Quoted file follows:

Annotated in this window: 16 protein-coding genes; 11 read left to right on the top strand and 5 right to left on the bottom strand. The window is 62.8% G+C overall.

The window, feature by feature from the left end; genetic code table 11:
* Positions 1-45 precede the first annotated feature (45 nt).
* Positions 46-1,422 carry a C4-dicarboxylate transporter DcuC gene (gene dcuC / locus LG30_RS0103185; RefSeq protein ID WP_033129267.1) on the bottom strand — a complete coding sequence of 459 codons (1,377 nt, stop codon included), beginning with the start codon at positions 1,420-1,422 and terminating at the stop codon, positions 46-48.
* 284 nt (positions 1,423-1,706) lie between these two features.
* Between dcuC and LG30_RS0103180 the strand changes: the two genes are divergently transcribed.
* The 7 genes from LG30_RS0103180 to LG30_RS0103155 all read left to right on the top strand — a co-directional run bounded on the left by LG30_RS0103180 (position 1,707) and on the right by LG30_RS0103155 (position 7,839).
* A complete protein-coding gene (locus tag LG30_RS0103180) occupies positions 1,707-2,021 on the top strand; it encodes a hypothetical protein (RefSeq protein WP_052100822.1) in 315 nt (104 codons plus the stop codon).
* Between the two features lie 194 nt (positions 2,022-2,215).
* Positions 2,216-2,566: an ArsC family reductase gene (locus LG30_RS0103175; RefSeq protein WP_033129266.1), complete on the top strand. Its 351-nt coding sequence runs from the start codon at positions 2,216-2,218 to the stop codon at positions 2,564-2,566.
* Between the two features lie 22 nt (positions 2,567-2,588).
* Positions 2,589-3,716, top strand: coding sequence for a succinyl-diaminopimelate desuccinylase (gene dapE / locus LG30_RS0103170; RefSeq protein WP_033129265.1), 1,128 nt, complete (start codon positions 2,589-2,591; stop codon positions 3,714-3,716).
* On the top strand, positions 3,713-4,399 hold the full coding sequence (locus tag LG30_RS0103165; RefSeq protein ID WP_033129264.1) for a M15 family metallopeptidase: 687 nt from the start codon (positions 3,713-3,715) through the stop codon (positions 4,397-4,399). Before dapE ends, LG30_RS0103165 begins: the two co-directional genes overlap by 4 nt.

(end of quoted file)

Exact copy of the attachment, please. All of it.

Annotated in this window: 16 protein-coding genes; 11 read left to right on the top strand and 5 right to left on the bottom strand. The window is 62.8% G+C overall.

The window, feature by feature from the left end; genetic code table 11:
* Positions 1-45 precede the first annotated feature (45 nt).
* Positions 46-1,422 carry a C4-dicarboxylate transporter DcuC gene (gene dcuC / locus LG30_RS0103185; RefSeq protein ID WP_033129267.1) on the bottom strand — a complete coding sequence of 459 codons (1,377 nt, stop codon included), beginning with the start codon at positions 1,420-1,422 and terminating at the stop codon, positions 46-48.
* 284 nt (positions 1,423-1,706) lie between these two features.
* Between dcuC and LG30_RS0103180 the strand changes: the two genes are divergently transcribed.
* The 7 genes from LG30_RS0103180 to LG30_RS0103155 all read left to right on the top strand — a co-directional run bounded on the left by LG30_RS0103180 (position 1,707) and on the right by LG30_RS0103155 (position 7,839).
* A complete protein-coding gene (locus tag LG30_RS0103180) occupies positions 1,707-2,021 on the top strand; it encodes a hypothetical protein (RefSeq protein WP_052100822.1) in 315 nt (104 codons plus the stop codon).
* Between the two features lie 194 nt (positions 2,022-2,215).
* Positions 2,216-2,566: an ArsC family reductase gene (locus LG30_RS0103175; RefSeq protein WP_033129266.1), complete on the top strand. Its 351-nt coding sequence runs from the start codon at positions 2,216-2,218 to the stop codon at positions 2,564-2,566.
* Between the two features lie 22 nt (positions 2,567-2,588).
* Positions 2,589-3,716, top strand: coding sequence for a succinyl-diaminopimelate desuccinylase (gene dapE / locus LG30_RS0103170; RefSeq protein WP_033129265.1), 1,128 nt, complete (start codon positions 2,589-2,591; stop codon positions 3,714-3,716).
* On the top strand, positions 3,713-4,399 hold the full coding sequence (locus tag LG30_RS0103165; RefSeq protein ID WP_033129264.1) for a M15 family metallopeptidase: 687 nt from the start codon (positions 3,713-3,715) through the stop codon (positions 4,397-4,399). Before dapE ends, LG30_RS0103165 begins: the two co-directional genes overlap by 4 nt.